The government headed by Daniel Andrews in Victoria promised to decriminalise the crime of public intoxication following the tragic death of Yorta Yorta woman Tanya Day in 2017, but now says the offence won’t be repealed until at least next year.
The decision is disappointing to the family of Ms Day, which has been campaigning for the abolition of public drunkenness laws since she died after hitting her head on the concrete floor of a police cell.
The preventable death of Tanya Day
Tanya Day’s story, like that of so many Indigenous deaths in custody, has led to frustrations and raised questions amongst the wider community.
What we do know is evidence presented at the Coronial Inquest into Ms Day’s death, which heard that she boarded a train from Echuca train station in northern Victoria with a ticket to Melbourne, but never made it to her destination.
At some point during her journey, Ms Day was approached by a ticket inspector who testified that she was lying with her feet blocking the aisle, although other passengers have disputed this, saying they did not witness anything abnormal.
The ticket inspector called the police. Ms Day was taken off the train, arrested by police for being drunk in a public place, and taken to Castlemaine police station where she was detained in a police cell.
Despite the requirement under police guidelines that Ms Day be physically checked every 30 minutes, Ms Day was left alone, and unattended for several hours.
The CCTV footage shows that at around 5:00pm Ms Day fell and hit her head on a concrete wall of the police cell. When a physical check up of Ms Day was done three hours later, police noticed the bruise on her forehead.
An ambulance was called, which took her to Bendigo hospital. A scan revealed a massive brain hemorrhage and she was flown by helicopter to St Vincent’s Hospital in Melbourne, where she underwent emergency surgery. Ms Day died in hospital seventeen days later.
Coroner recommends abolition
In her final report, Deputy State Coroner, Caitlin English, made a recommendation that the Victorian Government abolish the offence of public drunkenness.
It is a criminal offence which disproportionately impacts some of society’s most vulnerable people, including those who are indigenous, homeless and mentally ill.
Coroner English also noted that, “Ms Day’s death was clearly preventable had she not been arrested and taken into custody”.
She further outlined that “an indictable offence may have been committed” and recommended the DPP consider charges against the police officers who had a ‘duty of care’ to Ms Day while she was in custody.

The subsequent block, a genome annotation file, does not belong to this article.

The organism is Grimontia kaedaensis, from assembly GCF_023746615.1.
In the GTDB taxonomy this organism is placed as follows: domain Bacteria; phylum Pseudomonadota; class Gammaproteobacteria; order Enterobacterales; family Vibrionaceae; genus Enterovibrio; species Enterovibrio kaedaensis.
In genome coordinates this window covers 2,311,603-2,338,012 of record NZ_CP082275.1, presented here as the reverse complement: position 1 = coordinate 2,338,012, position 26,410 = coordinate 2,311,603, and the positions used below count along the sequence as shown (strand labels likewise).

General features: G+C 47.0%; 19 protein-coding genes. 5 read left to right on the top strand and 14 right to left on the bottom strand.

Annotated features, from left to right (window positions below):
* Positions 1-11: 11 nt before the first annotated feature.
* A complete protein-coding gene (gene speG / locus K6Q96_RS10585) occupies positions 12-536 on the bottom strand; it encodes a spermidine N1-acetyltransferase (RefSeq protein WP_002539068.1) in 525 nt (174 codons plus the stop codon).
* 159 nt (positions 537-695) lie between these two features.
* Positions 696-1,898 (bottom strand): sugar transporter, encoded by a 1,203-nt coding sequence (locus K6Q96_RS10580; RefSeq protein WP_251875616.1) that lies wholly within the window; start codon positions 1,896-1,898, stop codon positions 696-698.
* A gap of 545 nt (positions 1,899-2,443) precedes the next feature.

The Victorian coroner based these conclusions on evidence that revealed the officers on duty had failed to carry out proper cell checks in relation to a woman who was clearly in distress. This left Ms Day’s condition to deteriorate, when it could have been treated at an earlier stage.
Despite this, no charges have ever been laid against the officers involved.
And now the Victorian Government has pulled back its commitment to decriminalise public drunkenness until November 2023, despite promising to do so last year.
Why the delay?
The government’s official announcement was mooted earlier this year by statements from Premier Daniel Andrews which suggested that the pandemic had placed pressures on the health system and caused a delay in establishing trial ‘sobering-up’ centres.
The Victorian Government has committed some $20 million plus in funding to the centres, which will coordinate a public health and police-led response, but with the aim of diverting offenders away from the criminal justice system and into the health sector.
However, many believe that the real issue behind the delay of reform has less to do with Covid-19 related issues and more to do with a stand-off between Victoria’s powerful police union and the Victorian Government.
The Police Association of Victoria has pushed back against decriminalisation, saying that the Government has “failed to deliver clarity to the community about the way that the reform will be implemented and how the community will be protected from alcohol-fuelled offending”.
According to Victoria’s crime statistics, there were 2,984 drunk and disorderly offences recorded last year, but the numbers only tell part of the story, often those arrested are indigenous – and given that many indigenous Australians have underlying health issues, there do need to be safety nets in place – including having medical intervention immediately available – so that lives are not put at risk.
In New South Wales, public drunkenness” was officially decriminalised in the late 1970s. Queensland is the only other state (along with Victoria) which continues to make being drunk in public a criminal offence.